Now I'm all organised I can begin cutting out the fabric for my first set of blocks.
I really enjoy this part as I'm scribbling in my pattern booklet and sticking in my reference fabrics as I cut up the first fabric shapes.
I'm also really looking forward to playing with my new spinning turntable. I got this wonderful cutting mat as a holiday gift from Mum, I think she really wants this quilt LOL.
So I set out my strips of fabric and cut them into the lengths needed for each of my outline templates. There's lots of fabric around the small shapes as that is whats needed for foundation piecing.
I need to do some more paper cutting to separate the individual foundation fans before I can begin.
To get organised (this is a very common theme you'll find) I sort my fabric into order, each pattern piece has a number so as long as you keep the papers clipped to the fabric you'll easily know what is sewn on when.
I realise that the fabric needs a quick press before I begin to sew as some of the fabric is still quite folded...
Normally I would wash all my fabrics before cutting, however if I did that this time I would have lost the labels added by Granny Sassy Design, who created the fabric kit for this quilt.
Now I've pressed each fabric piece I grab my glue and stick the first piece of fabric to the back of the foundation template. Now to fold the paper, cut off the excess with my trusty 1/4" rule and add the second colour fabric to the paper. Pinning in place is great but remember which way you will be sewing and point the pins in the same direction to avoid stabbing yourself. I learned this the hard way!
I don't use knots when I hand sew I lock the thread in place by sewing into the same first stitch about three times, leaving about 1/2" tail of thread. Once the first stitch is secure I work a quick running stitch. You know I'm serious as a the leather thimble has come out!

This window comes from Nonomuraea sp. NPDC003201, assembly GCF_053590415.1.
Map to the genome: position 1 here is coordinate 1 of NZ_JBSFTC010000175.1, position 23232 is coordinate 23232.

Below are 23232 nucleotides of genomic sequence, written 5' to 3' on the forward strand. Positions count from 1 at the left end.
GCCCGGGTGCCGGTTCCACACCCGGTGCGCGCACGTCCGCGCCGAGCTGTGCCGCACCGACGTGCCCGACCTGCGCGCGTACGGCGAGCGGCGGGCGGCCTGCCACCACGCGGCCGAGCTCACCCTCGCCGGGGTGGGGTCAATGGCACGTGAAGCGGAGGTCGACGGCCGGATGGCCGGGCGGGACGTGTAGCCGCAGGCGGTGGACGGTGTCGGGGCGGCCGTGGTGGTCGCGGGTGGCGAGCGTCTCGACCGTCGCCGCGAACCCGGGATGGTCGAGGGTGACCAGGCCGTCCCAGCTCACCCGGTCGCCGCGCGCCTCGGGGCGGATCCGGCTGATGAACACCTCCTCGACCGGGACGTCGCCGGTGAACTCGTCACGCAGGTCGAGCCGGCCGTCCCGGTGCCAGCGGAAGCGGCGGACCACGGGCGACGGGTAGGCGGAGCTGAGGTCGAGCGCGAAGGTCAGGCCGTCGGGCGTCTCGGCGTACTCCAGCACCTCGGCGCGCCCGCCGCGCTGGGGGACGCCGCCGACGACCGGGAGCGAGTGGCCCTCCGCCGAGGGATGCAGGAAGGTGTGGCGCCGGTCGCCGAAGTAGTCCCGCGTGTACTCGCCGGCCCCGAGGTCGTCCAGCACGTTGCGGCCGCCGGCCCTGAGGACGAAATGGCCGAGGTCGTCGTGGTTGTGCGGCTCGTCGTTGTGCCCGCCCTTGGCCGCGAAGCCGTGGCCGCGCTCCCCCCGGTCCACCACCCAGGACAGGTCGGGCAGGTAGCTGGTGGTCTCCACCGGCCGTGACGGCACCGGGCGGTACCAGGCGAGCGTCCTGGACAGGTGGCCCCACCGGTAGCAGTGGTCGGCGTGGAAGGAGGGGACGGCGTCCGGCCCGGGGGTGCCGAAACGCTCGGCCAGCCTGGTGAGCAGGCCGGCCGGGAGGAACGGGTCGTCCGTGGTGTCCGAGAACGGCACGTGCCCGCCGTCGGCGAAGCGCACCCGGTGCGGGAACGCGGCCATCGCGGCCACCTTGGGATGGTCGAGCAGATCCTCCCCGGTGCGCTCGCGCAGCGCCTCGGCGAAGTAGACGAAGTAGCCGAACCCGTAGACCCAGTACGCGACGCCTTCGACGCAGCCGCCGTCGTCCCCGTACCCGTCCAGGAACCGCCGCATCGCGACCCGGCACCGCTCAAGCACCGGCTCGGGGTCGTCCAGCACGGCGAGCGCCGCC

I prefer to use a plain leather thimble for the hand stitching with a coin and leather thimble for the quilting. After a while sewing through the added layer of paper, even though it's newsprint and a lighter weight, becomes something you feel in your fingers. I recommend using a fresh needle so it slides through the paper rather than pushes against it before piercing. Again this is something you will feel as you sew rather than anything you can see.
Once the units are all pinned up I work through all 8 mini blocks at the same time, almost as if I were chain sewing on a machine. It saves time in the long run and when you finally press that last seam and can cut down all 8 blocks in a single go it's really satisfying.
For this quilt I'm timing how long it takes to make, I'm guessing a LOT longer than I'm expecting, so far I've sewn the first seam and pressed and prepped the second, with maybe two blocks sewn for the second seam. It's been over an hour of work already.
Oh for goodness sake!
I guess I'm tired as this should not happen when hand sewing, so disappointed in myself. I'll call it a night and crack on tomorrow morning.
Well I lost the next day for sewing as I woke up with a migraine, I lose vision and feeling in my fingers/arms when I migraine so absolutely no sewing yesterday.
However I managed to get cracking to day and finished up the full set of 8 pieces for Unit B1.
Sewing the main body of the starburst blocks was pretty straight forward, although the first time I cut through the fabric with my add a quarter ruler is always a scary moment.
I managed to charge on through the bulk of the work in around 3 hours. However It took me a full extra hour and a half to add the final curved banding atop each of these blocks. Piecing on the curve can be confusing at the best of times but stick with the pattern and you will be fine.
Make sure to read and re-read the instructions.
The fabric appears to be impossible to fit into place but using a combination of basting, slicing away excess fabrics and lots of pinning you will create a beautiful spine for the unit.
This looks overly frilly but once the fabric is sewn